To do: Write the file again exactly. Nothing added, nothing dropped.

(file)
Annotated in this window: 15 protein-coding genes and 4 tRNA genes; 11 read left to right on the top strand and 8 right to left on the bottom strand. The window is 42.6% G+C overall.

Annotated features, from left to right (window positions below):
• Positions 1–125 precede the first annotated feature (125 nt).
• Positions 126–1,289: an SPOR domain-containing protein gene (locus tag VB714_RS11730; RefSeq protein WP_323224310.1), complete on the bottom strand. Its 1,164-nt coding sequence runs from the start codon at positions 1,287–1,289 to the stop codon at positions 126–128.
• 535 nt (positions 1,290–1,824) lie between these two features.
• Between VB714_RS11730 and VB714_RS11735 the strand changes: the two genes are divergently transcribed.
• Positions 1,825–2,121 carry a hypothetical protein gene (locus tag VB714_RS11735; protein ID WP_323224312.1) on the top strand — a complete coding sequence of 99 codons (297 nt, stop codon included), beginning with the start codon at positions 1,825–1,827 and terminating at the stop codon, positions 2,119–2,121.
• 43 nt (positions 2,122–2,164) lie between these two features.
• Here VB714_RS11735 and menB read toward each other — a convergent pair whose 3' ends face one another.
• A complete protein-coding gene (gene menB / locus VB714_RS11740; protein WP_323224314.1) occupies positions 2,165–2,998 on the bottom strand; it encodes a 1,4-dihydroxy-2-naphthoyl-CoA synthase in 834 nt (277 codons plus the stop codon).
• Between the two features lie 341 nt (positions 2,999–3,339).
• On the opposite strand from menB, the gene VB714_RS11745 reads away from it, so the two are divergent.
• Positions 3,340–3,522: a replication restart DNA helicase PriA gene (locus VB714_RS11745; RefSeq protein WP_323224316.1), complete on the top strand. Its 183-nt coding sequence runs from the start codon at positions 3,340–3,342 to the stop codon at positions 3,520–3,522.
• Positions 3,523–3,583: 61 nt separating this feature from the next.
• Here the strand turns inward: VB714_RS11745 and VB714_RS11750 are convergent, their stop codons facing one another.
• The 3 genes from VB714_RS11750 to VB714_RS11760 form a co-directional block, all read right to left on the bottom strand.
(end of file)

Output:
Annotated in this window: 15 protein-coding genes and 4 tRNA genes; 11 read left to right on the top strand and 8 right to left on the bottom strand. The window is 42.6% G+C overall.

Annotated features, from left to right (window positions below):
• Positions 1–125 precede the first annotated feature (125 nt).
• Positions 126–1,289: an SPOR domain-containing protein gene (locus tag VB714_RS11730; RefSeq protein WP_323224310.1), complete on the bottom strand. Its 1,164-nt coding sequence runs from the start codon at positions 1,287–1,289 to the stop codon at positions 126–128.
• 535 nt (positions 1,290–1,824) lie between these two features.
• Between VB714_RS11730 and VB714_RS11735 the strand changes: the two genes are divergently transcribed.
• Positions 1,825–2,121 carry a hypothetical protein gene (locus tag VB714_RS11735; protein ID WP_323224312.1) on the top strand — a complete coding sequence of 99 codons (297 nt, stop codon included), beginning with the start codon at positions 1,825–1,827 and terminating at the stop codon, positions 2,119–2,121.
• 43 nt (positions 2,122–2,164) lie between these two features.
• Here VB714_RS11735 and menB read toward each other — a convergent pair whose 3' ends face one another.
• A complete protein-coding gene (gene menB / locus VB714_RS11740; protein WP_323224314.1) occupies positions 2,165–2,998 on the bottom strand; it encodes a 1,4-dihydroxy-2-naphthoyl-CoA synthase in 834 nt (277 codons plus the stop codon).
• Between the two features lie 341 nt (positions 2,999–3,339).
• On the opposite strand from menB, the gene VB714_RS11745 reads away from it, so the two are divergent.
• Positions 3,340–3,522: a replication restart DNA helicase PriA gene (locus VB714_RS11745; RefSeq protein WP_323224316.1), complete on the top strand. Its 183-nt coding sequence runs from the start codon at positions 3,340–3,342 to the stop codon at positions 3,520–3,522.
• Positions 3,523–3,583: 61 nt separating this feature from the next.
• Here the strand turns inward: VB714_RS11745 and VB714_RS11750 are convergent, their stop codons facing one another.
• The 3 genes from VB714_RS11750 to VB714_RS11760 form a co-directional block, all read right to left on the bottom strand.